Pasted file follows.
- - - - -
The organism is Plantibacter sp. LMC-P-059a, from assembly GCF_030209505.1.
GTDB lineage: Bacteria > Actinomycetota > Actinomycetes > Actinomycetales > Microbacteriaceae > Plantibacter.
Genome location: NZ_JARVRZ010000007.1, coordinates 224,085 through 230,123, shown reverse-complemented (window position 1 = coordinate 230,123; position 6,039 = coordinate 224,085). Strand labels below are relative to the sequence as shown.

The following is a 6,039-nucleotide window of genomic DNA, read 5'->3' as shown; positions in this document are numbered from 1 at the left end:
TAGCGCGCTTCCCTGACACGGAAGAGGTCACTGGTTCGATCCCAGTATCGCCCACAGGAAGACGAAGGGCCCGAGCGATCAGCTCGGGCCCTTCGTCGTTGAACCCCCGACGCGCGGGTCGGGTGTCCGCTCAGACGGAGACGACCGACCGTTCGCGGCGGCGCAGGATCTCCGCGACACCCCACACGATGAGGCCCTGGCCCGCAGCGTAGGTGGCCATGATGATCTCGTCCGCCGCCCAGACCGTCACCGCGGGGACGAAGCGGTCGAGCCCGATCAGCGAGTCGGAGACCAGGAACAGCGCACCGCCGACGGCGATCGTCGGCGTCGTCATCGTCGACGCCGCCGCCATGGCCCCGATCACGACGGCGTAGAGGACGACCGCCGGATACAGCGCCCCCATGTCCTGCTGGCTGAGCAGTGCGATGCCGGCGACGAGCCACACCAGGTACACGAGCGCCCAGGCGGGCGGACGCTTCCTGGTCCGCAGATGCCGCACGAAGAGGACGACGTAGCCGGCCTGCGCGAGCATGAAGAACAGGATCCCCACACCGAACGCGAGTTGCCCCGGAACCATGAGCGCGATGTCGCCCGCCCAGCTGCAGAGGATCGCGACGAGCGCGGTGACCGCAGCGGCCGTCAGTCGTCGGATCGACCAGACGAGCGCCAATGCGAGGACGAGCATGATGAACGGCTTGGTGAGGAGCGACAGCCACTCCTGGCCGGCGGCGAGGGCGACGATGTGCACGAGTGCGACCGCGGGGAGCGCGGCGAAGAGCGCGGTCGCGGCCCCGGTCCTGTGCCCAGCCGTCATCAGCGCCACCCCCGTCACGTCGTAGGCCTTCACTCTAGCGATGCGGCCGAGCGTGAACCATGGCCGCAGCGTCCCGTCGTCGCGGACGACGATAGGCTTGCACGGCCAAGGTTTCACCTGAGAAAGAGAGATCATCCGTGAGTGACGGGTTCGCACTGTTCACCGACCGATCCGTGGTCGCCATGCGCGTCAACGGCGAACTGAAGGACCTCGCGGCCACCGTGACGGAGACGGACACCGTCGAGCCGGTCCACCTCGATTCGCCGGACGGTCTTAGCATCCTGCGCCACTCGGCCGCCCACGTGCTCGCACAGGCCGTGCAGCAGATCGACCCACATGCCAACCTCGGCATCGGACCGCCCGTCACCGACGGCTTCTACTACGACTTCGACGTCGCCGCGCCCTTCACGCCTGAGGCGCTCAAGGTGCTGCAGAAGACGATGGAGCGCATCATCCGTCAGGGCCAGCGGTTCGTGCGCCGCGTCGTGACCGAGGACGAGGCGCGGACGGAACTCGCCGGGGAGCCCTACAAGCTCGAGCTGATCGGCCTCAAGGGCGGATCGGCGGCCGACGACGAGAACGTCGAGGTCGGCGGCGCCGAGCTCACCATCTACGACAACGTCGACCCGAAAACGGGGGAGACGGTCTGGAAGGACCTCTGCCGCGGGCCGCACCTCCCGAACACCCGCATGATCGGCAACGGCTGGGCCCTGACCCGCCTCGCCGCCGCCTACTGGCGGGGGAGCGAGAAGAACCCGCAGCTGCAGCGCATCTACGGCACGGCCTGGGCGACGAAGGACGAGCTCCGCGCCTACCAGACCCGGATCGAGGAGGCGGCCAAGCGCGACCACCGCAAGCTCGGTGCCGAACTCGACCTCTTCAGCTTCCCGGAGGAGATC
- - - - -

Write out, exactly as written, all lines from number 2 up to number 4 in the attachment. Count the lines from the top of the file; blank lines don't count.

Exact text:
GTDB lineage: Bacteria > Actinomycetota > Actinomycetes > Actinomycetales > Microbacteriaceae > Plantibacter.
Genome location: NZ_JARVRZ010000007.1, coordinates 224,085 through 230,123, shown reverse-complemented (window position 1 = coordinate 230,123; position 6,039 = coordinate 224,085). Strand labels below are relative to the sequence as shown.

The following is a 6,039-nucleotide window of genomic DNA, read 5'->3' as shown; positions in this document are numbered from 1 at the left end: